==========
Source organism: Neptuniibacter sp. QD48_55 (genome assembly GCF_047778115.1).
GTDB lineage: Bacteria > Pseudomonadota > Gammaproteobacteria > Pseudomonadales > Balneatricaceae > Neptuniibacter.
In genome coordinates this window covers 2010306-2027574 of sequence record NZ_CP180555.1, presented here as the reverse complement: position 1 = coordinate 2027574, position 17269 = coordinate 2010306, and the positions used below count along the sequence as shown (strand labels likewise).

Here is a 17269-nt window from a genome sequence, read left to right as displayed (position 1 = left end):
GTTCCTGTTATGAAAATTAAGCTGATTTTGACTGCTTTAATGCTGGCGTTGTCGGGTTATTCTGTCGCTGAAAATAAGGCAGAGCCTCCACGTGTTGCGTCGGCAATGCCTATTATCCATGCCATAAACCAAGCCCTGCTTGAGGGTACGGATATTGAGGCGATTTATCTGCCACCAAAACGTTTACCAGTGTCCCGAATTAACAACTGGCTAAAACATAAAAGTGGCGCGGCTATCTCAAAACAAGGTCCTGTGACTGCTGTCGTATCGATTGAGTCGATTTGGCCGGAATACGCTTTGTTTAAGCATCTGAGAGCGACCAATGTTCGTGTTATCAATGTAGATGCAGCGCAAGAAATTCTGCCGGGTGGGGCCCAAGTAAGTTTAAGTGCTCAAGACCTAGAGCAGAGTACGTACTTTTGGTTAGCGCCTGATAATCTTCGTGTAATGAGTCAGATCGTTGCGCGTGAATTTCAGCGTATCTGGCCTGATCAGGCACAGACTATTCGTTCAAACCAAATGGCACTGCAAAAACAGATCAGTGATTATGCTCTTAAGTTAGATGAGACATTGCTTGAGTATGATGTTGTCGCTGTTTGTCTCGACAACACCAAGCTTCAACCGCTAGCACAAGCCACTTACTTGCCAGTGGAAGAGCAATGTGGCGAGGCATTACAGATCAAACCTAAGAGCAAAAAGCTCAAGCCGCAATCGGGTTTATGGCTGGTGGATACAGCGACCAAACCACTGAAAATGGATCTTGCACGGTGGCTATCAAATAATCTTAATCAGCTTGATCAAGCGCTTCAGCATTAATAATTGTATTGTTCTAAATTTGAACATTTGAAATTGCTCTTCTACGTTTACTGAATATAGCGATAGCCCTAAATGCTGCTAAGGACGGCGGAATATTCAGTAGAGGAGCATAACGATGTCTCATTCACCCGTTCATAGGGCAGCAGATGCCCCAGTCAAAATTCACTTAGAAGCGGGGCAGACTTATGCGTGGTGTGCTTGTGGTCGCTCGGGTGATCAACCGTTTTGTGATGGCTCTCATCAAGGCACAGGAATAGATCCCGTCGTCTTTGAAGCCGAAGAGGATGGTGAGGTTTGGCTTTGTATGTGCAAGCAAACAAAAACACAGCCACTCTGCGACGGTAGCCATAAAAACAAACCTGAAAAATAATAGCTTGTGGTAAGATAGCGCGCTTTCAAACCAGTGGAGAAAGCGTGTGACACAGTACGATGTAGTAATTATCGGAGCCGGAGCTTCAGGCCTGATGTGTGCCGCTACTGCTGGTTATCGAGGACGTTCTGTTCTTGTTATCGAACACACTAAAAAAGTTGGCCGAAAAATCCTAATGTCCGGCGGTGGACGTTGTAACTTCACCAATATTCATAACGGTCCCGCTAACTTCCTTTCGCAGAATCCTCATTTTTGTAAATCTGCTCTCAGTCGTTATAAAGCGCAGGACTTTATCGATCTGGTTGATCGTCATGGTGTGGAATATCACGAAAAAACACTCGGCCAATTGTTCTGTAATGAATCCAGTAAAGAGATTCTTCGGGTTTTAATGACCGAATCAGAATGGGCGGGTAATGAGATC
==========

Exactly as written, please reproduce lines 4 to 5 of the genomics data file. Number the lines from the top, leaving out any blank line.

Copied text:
Here is a 17269-nt window from a genome sequence, read left to right as displayed (position 1 = left end):
GTTCCTGTTATGAAAATTAAGCTGATTTTGACTGCTTTAATGCTGGCGTTGTCGGGTTATTCTGTCGCTGAAAATAAGGCAGAGCCTCCACGTGTTGCGTCGGCAATGCCTATTATCCATGCCATAAACCAAGCCCTGCTTGAGGGTACGGATATTGAGGCGATTTATCTGCCACCAAAACGTTTACCAGTGTCCCGAATTAACAACTGGCTAAAACATAAAAGTGGCGCGGCTATCTCAAAACAAGGTCCTGTGACTGCTGTCGTATCGATTGAGTCGATTTGGCCGGAATACGCTTTGTTTAAGCATCTGAGAGCGACCAATGTTCGTGTTATCAATGTAGATGCAGCGCAAGAAATTCTGCCGGGTGGGGCCCAAGTAAGTTTAAGTGCTCAAGACCTAGAGCAGAGTACGTACTTTTGGTTAGCGCCTGATAATCTTCGTGTAATGAGTCAGATCGTTGCGCGTGAATTTCAGCGTATCTGGCCTGATCAGGCACAGACTATTCGTTCAAACCAAATGGCACTGCAAAAACAGATCAGTGATTATGCTCTTAAGTTAGATGAGACATTGCTTGAGTATGATGTTGTCGCTGTTTGTCTCGACAACACCAAGCTTCAACCGCTAGCACAAGCCACTTACTTGCCAGTGGAAGAGCAATGTGGCGAGGCATTACAGATCAAACCTAAGAGCAAAAAGCTCAAGCCGCAATCGGGTTTATGGCTGGTGGATACAGCGACCAAACCACTGAAAATGGATCTTGCACGGTGGCTATCAAATAATCTTAATCAGCTTGATCAAGCGCTTCAGCATTAATAATTGTATTGTTCTAAATTTGAACATTTGAAATTGCTCTTCTACGTTTACTGAATATAGCGATAGCCCTAAATGCTGCTAAGGACGGCGGAATATTCAGTAGAGGAGCATAACGATGTCTCATTCACCCGTTCATAGGGCAGCAGATGCCCCAGTCAAAATTCACTTAGAAGCGGGGCAGACTTATGCGTGGTGTGCTTGTGGTCGCTCGGGTGATCAACCGTTTTGTGATGGCTCTCATCAAGGCACAGGAATAGATCCCGTCGTCTTTGAAGCCGAAGAGGATGGTGAGGTTTGGCTTTGTATGTGCAAGCAAACAAAAACACAGCCACTCTGCGACGGTAGCCATAAAAACAAACCTGAAAAATAATAGCTTGTGGTAAGATAGCGCGCTTTCAAACCAGTGGAGAAAGCGTGTGACACAGTACGATGTAGTAATTATCGGAGCCGGAGCTTCAGGCCTGATGTGTGCCGCTACTGCTGGTTATCGAGGACGTTCTGTTCTTGTTATCGAACACACTAAAAAAGTTGGCCGAAAAATCCTAATGTCCGGCGGTGGACGTTGTAACTTCACCAATATTCATAACGGTCCCGCTAACTTCCTTTCGCAGAATCCTCATTTTTGTAAATCTGCTCTCAGTCGTTATAAAGCGCAGGACTTTATCGATCTGGTTGATCGTCATGGTGTGGAATATCACGAAAAAACACTCGGCCAATTGTTCTGTAATGAATCCAGTAAAGAGATTCTTCGGGTTTTAATGACCGAATCAGAATGGGCGGGTAATGAGATC